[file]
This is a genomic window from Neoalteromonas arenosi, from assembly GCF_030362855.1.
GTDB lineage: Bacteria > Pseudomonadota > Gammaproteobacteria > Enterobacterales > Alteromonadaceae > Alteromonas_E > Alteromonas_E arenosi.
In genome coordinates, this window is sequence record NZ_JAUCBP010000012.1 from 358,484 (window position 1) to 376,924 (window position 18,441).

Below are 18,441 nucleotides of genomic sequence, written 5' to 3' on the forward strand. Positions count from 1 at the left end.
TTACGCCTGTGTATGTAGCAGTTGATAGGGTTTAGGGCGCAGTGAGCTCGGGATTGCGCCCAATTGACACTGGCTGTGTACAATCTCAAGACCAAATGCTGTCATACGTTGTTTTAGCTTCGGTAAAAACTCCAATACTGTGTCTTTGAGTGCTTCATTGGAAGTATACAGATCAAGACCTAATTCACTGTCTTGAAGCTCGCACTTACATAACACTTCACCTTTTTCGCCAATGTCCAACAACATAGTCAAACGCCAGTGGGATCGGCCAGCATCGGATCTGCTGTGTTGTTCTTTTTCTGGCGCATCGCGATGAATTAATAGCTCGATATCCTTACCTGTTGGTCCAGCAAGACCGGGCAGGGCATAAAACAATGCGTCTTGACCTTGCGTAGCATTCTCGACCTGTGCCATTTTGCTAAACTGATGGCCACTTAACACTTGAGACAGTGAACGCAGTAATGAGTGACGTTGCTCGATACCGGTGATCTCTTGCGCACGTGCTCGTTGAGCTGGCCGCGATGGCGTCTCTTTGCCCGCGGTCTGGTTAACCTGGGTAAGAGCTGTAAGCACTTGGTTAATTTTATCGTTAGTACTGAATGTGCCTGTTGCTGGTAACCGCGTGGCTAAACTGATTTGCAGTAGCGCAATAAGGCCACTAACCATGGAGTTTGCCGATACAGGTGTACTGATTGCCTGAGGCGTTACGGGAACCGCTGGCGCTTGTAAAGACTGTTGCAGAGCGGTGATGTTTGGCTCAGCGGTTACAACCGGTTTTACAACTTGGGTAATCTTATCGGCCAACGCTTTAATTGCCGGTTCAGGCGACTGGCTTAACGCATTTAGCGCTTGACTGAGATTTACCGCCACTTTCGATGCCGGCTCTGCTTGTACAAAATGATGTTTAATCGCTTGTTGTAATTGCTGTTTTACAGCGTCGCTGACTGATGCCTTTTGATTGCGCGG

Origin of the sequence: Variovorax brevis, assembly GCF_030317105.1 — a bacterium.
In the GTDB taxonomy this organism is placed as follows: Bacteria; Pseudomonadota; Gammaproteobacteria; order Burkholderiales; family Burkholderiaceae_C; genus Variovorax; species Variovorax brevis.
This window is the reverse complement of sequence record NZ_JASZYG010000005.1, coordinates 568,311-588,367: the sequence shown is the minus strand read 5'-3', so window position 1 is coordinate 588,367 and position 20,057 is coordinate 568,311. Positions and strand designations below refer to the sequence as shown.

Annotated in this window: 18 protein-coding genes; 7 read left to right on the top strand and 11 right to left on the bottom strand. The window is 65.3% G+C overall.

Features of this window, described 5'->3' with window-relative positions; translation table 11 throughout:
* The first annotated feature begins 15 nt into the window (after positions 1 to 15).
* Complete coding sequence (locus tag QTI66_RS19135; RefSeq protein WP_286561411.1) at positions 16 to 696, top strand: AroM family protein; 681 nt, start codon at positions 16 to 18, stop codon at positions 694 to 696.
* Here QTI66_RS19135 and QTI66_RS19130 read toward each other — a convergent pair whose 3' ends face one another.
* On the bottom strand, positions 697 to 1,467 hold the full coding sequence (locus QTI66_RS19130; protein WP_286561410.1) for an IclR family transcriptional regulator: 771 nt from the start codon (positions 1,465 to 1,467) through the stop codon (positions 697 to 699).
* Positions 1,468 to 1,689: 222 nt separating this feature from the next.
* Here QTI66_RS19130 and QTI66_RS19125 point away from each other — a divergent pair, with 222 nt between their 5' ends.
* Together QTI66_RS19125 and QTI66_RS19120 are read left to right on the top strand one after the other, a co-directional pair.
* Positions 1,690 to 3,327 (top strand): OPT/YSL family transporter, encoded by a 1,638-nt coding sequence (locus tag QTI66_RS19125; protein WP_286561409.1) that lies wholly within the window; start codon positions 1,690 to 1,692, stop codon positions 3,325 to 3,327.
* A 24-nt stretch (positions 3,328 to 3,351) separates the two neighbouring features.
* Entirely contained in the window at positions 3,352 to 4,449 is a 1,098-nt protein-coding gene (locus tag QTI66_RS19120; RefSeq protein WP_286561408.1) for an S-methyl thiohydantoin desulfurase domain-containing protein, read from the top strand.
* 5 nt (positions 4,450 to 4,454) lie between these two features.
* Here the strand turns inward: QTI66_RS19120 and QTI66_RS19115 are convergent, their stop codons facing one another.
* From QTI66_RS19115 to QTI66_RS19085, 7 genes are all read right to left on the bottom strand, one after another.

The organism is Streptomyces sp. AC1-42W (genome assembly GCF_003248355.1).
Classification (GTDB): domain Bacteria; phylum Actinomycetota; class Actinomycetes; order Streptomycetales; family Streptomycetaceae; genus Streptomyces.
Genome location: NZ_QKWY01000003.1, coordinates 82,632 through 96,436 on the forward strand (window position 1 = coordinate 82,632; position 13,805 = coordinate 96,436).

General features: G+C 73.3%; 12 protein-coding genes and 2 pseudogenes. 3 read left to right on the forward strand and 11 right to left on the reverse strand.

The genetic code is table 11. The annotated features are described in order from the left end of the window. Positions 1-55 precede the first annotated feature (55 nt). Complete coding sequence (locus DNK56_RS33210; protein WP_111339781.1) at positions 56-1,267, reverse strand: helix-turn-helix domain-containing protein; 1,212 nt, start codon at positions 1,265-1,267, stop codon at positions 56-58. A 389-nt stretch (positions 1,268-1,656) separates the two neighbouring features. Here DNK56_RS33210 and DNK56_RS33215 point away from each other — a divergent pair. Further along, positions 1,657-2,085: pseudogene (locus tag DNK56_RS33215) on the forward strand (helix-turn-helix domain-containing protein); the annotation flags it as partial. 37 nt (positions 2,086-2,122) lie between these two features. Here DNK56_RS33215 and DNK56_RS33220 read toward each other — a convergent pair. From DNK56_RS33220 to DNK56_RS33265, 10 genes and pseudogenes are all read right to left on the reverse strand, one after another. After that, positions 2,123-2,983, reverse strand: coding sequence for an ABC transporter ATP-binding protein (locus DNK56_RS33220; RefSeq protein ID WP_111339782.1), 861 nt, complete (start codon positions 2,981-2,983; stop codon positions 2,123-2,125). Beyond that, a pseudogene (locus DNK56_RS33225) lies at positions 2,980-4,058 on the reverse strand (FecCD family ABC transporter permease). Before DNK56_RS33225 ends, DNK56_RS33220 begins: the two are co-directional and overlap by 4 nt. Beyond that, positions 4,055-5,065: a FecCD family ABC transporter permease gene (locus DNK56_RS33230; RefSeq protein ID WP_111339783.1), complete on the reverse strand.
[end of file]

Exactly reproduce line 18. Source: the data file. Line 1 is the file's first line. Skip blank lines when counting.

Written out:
* Positions 1,690 to 3,327 (top strand): OPT/YSL family transporter, encoded by a 1,638-nt coding sequence (locus tag QTI66_RS19125; protein WP_286561409.1) that lies wholly within the window; start codon positions 1,690 to 1,692, stop codon positions 3,325 to 3,327.